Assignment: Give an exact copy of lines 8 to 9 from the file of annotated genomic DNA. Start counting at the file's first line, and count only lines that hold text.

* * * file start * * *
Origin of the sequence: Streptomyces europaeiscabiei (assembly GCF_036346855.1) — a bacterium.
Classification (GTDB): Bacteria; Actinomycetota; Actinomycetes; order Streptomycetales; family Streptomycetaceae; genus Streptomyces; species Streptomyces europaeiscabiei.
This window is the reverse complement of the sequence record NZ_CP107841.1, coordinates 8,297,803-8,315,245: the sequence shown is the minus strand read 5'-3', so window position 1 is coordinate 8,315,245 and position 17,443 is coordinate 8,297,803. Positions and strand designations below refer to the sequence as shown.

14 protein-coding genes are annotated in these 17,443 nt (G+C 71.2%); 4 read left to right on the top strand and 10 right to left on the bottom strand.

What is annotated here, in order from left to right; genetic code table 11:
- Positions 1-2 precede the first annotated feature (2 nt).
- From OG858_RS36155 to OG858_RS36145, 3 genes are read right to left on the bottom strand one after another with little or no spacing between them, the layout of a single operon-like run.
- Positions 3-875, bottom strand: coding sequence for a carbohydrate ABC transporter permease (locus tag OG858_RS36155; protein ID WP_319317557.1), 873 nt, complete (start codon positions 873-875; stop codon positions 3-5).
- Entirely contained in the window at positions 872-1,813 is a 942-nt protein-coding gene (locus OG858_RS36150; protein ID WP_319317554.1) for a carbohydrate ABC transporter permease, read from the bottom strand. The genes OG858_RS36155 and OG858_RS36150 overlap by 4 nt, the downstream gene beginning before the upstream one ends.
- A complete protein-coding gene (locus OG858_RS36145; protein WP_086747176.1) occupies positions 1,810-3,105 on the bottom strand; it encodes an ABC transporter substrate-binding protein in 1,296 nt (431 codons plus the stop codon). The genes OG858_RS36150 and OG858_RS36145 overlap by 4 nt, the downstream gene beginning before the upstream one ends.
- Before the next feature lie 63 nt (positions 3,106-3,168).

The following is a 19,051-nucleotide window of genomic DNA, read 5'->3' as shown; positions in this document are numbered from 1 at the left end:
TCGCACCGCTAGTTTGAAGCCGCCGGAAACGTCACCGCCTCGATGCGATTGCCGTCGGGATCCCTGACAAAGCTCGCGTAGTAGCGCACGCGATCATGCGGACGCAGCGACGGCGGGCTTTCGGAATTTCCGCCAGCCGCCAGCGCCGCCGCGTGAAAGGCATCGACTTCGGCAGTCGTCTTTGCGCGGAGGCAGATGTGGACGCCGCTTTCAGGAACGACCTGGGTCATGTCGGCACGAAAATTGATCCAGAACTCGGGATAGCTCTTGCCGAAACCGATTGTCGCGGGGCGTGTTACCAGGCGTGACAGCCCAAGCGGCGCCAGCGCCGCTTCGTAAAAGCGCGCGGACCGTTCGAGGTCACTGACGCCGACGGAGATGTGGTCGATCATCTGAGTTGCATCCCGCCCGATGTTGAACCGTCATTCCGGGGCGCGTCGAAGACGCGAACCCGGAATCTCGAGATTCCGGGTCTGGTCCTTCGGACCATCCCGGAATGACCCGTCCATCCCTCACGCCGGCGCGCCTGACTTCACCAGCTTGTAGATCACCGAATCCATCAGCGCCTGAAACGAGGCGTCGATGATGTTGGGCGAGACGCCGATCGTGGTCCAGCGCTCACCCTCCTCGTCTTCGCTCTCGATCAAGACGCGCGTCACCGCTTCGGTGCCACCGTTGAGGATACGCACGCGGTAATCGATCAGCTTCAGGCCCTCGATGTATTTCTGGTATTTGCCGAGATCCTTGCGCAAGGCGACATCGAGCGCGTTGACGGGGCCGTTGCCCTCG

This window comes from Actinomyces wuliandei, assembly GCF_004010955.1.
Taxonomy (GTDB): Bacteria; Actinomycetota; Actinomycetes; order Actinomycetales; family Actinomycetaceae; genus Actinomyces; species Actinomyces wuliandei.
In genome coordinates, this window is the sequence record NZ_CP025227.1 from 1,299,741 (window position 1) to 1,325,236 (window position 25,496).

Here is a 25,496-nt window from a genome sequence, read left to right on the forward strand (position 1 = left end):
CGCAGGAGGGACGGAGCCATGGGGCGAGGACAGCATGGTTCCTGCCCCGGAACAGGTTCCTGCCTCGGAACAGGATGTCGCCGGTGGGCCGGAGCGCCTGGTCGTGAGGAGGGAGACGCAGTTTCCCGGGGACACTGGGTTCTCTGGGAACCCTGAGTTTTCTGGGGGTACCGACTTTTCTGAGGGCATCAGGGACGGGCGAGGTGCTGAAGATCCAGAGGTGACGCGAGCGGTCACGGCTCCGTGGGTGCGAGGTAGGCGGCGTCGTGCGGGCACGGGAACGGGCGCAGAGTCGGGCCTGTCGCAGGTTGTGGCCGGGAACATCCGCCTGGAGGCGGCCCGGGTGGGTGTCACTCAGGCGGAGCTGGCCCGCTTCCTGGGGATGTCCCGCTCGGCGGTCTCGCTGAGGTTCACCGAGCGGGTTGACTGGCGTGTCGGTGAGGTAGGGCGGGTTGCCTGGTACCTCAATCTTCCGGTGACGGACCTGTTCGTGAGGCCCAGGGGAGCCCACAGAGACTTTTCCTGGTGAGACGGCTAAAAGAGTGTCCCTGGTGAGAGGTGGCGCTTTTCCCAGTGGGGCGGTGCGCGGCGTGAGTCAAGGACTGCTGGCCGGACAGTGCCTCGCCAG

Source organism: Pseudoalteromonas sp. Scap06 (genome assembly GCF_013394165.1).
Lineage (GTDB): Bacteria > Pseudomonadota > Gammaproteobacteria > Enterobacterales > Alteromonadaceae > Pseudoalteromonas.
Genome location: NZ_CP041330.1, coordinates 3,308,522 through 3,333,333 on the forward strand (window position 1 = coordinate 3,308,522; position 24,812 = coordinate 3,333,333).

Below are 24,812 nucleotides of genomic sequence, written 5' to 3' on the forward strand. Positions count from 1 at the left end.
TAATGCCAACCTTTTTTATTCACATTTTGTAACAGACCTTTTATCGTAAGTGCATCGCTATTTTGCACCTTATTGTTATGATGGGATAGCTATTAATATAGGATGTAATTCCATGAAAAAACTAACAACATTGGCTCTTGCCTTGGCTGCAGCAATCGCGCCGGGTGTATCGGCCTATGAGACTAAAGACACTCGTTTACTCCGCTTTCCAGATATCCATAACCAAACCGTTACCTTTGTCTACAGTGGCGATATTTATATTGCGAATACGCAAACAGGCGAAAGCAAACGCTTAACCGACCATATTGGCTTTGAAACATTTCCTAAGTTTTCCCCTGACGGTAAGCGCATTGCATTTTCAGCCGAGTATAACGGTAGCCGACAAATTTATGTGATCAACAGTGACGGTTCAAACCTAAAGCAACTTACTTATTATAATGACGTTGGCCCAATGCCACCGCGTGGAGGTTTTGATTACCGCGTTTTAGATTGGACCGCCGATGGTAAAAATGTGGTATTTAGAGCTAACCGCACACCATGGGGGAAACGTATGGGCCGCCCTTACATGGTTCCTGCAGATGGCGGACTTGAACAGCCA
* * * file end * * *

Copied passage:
- Positions 3-875, bottom strand: coding sequence for a carbohydrate ABC transporter permease (locus tag OG858_RS36155; protein ID WP_319317557.1), 873 nt, complete (start codon positions 873-875; stop codon positions 3-5).
- Entirely contained in the window at positions 872-1,813 is a 942-nt protein-coding gene (locus OG858_RS36150; protein ID WP_319317554.1) for a carbohydrate ABC transporter permease, read from the bottom strand. The genes OG858_RS36155 and OG858_RS36150 overlap by 4 nt, the downstream gene beginning before the upstream one ends.